(This article was first published in Divorce Mag and can be read in full here).
As with any institution that governs behaviors and responsibilities, child support laws were created and designed to make sure that a parent fulfills their obligations to their biological child, and to assure that the child would not be left without adequate resources. But as we all know, societies become increasingly complicated over time – laws change, responsibilities change.
And child support laws, once meant to make taking care of a child a simpler, streamlined process, has now become a complex and somewhat arcane system of tracking payments, rules stacked on top of rules, and governing bodies like child support court, departments of health and human services, legal counsels, etc. It’s no wonder that even parents who wish to follow all the rules, pay on time, and do the right thing end up getting in trouble with the law.
How Divorce Impacts Child Support Laws
Divorce in previous centuries, and even in the recent past, wasn’t as common a legal practice. For example, no-fault divorces were first made legal in California in 1969 with the Family Law Act. Prior to its being effective in 1970, most divorce cases needed substantive legal grounds beyond irreconcilable differences. Even now, the final state to allow no-fault divorce was New York in 2010.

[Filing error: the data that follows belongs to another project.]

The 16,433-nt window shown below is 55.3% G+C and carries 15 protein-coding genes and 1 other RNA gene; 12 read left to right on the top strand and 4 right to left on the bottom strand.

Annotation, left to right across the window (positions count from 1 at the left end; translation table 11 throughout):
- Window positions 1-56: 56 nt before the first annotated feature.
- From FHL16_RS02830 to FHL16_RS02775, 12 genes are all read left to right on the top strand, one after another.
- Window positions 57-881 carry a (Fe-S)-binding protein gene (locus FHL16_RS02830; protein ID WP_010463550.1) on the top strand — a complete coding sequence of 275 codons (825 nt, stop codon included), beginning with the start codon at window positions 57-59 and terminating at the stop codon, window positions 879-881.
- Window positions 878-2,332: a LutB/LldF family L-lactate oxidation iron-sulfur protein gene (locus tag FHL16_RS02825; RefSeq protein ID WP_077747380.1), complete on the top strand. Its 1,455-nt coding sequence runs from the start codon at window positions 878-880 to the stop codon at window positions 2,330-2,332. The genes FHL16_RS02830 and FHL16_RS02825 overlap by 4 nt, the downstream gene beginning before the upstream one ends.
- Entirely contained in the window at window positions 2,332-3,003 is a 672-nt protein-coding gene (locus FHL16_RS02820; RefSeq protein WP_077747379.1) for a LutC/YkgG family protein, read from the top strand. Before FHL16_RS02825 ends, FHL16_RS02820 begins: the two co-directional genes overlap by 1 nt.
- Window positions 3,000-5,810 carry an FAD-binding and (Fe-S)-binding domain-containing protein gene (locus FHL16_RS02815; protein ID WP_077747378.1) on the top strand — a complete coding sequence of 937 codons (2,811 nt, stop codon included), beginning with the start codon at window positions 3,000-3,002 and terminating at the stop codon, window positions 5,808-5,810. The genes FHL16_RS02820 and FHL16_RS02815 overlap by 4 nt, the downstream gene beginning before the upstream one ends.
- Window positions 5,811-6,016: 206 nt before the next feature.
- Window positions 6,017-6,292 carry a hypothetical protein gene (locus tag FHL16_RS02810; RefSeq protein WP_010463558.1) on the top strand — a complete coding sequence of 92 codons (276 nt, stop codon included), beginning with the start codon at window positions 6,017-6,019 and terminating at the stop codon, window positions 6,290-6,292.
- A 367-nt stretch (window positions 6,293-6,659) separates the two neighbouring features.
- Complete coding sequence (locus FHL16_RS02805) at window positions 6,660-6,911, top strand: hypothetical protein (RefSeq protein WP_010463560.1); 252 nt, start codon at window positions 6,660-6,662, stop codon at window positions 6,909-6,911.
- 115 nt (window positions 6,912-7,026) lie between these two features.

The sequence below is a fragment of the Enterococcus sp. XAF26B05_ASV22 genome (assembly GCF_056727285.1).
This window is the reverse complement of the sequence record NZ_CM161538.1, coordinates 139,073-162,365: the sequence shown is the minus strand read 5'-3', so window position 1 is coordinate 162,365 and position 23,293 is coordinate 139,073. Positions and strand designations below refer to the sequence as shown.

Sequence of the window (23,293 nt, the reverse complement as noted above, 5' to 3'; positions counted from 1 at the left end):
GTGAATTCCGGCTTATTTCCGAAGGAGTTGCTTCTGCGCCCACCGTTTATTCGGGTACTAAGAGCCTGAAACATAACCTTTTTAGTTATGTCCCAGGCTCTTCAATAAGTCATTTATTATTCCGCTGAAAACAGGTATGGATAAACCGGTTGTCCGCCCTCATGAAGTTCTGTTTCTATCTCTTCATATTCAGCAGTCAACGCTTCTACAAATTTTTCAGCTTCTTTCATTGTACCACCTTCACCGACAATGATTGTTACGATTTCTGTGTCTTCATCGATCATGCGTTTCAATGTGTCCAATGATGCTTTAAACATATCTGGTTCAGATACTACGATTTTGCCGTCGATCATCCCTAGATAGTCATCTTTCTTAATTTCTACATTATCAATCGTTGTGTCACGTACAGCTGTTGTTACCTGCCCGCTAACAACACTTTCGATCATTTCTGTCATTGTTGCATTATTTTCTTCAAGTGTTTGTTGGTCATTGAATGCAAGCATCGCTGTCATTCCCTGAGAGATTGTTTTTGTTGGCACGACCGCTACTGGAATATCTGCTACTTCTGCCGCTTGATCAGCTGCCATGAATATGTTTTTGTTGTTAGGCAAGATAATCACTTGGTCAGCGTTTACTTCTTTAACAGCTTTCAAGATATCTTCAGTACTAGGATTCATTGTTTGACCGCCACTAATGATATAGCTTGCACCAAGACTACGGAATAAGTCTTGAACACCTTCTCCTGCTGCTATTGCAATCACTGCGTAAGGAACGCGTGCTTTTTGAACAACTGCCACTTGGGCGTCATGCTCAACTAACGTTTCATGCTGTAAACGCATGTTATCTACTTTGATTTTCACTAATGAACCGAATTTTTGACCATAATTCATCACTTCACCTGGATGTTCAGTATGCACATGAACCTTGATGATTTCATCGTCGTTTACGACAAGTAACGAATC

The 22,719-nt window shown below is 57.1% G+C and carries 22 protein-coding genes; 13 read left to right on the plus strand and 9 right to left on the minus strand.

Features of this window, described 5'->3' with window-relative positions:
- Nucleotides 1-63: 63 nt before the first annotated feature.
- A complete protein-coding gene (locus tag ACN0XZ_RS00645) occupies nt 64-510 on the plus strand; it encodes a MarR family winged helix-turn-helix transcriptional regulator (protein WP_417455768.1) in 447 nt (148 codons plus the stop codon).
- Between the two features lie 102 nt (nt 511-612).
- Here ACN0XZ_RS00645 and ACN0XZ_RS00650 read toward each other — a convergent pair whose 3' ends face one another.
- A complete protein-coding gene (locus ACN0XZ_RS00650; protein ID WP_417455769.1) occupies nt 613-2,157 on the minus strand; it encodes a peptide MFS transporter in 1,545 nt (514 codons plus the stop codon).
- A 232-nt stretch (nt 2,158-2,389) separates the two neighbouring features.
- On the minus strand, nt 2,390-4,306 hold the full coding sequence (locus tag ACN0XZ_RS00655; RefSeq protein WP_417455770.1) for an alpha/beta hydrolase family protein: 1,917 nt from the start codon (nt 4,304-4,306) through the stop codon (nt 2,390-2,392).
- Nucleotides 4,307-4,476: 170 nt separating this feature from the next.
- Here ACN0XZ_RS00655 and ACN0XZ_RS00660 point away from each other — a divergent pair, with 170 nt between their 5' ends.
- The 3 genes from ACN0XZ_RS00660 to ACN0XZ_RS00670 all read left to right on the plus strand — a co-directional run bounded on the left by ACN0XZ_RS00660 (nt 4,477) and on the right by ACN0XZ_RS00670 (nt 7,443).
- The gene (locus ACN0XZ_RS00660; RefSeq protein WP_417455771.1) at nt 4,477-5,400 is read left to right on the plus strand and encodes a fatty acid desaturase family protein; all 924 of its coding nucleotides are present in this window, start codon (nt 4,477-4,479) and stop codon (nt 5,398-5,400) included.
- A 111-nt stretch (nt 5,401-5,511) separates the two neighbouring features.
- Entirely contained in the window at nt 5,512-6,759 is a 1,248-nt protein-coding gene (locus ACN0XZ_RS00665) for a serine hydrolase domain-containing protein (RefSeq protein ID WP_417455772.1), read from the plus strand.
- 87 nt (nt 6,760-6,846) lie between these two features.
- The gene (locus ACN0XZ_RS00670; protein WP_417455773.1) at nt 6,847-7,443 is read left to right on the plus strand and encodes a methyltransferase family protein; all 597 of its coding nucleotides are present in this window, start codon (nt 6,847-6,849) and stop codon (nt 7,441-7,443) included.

By expanding the kinds of divorces legally available, states also had to expand the laws around child support. In typical at-fault divorce cases, child support typically was easier to manage. But in no-fault cases, who and how and where custody was awarded became much more complicated. Again in California, this led to a balance between paying for support and spending time with the child. Fathers had to be granted more paternity and visitation rights – but this complicated the amount of money owed in child support.
To read the full article, please visit Divorce Mag.